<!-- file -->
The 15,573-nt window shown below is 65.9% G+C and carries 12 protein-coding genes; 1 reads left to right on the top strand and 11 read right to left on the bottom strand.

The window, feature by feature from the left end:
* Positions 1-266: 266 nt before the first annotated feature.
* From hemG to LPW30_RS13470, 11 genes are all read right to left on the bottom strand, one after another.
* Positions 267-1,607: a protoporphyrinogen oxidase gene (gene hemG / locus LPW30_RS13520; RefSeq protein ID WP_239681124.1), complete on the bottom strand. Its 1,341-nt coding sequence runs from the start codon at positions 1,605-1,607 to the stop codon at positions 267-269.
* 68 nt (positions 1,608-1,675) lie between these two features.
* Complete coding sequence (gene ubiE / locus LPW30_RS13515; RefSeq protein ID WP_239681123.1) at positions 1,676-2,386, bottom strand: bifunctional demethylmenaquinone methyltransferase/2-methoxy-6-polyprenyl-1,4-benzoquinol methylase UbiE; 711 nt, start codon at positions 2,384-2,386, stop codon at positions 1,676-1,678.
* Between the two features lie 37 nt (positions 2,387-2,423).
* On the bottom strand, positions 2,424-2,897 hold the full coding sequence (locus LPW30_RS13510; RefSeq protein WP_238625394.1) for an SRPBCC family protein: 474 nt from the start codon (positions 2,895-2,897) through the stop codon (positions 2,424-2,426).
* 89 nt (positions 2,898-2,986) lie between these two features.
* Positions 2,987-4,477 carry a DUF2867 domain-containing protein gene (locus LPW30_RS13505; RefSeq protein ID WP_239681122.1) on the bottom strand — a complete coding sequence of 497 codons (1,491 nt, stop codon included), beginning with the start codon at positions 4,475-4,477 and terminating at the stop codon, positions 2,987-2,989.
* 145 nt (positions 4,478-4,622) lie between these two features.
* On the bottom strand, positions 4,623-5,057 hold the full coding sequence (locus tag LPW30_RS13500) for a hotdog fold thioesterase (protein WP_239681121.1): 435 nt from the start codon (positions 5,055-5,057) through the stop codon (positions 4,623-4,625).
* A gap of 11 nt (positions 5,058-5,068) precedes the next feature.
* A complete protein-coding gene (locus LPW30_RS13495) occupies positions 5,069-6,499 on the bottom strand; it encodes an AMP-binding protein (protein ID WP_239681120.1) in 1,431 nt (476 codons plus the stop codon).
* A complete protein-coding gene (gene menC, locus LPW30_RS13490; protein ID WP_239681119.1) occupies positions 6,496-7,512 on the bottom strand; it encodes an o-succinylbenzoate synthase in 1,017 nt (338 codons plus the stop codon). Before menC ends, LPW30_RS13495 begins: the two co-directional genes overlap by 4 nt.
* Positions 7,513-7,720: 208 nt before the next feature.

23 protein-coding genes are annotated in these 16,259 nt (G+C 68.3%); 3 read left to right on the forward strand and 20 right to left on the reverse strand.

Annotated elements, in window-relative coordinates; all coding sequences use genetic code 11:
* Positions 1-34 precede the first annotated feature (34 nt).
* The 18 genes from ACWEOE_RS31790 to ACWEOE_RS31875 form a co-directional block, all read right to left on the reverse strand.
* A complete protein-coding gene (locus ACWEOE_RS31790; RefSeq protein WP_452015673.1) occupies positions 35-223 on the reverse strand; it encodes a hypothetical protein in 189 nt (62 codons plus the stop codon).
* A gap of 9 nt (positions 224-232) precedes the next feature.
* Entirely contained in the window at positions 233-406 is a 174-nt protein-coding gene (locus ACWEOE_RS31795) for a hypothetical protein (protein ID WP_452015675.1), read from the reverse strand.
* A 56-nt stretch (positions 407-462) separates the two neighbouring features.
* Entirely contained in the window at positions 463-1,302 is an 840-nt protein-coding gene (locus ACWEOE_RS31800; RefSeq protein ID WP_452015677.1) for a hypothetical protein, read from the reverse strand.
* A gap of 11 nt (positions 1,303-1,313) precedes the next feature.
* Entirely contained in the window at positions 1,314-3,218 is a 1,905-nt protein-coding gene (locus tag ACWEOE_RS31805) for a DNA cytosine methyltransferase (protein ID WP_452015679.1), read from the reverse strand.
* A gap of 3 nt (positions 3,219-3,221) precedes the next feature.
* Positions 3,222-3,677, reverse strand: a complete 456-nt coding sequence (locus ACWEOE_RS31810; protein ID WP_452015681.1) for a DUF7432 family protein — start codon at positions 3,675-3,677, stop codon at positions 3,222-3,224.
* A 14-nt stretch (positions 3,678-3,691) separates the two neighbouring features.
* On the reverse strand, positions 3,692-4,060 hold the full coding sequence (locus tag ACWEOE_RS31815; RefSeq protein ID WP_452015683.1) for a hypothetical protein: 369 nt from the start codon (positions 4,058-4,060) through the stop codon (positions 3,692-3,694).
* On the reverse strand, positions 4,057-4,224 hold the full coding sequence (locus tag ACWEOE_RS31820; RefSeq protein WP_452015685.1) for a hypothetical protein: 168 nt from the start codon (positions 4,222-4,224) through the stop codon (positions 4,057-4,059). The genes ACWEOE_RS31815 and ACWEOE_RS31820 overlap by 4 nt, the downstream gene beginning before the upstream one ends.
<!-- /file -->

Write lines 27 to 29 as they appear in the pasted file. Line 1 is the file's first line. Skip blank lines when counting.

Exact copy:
* A gap of 11 nt (positions 1,303-1,313) precedes the next feature.
* Entirely contained in the window at positions 1,314-3,218 is a 1,905-nt protein-coding gene (locus tag ACWEOE_RS31805) for a DNA cytosine methyltransferase (protein ID WP_452015679.1), read from the reverse strand.
* A gap of 3 nt (positions 3,219-3,221) precedes the next feature.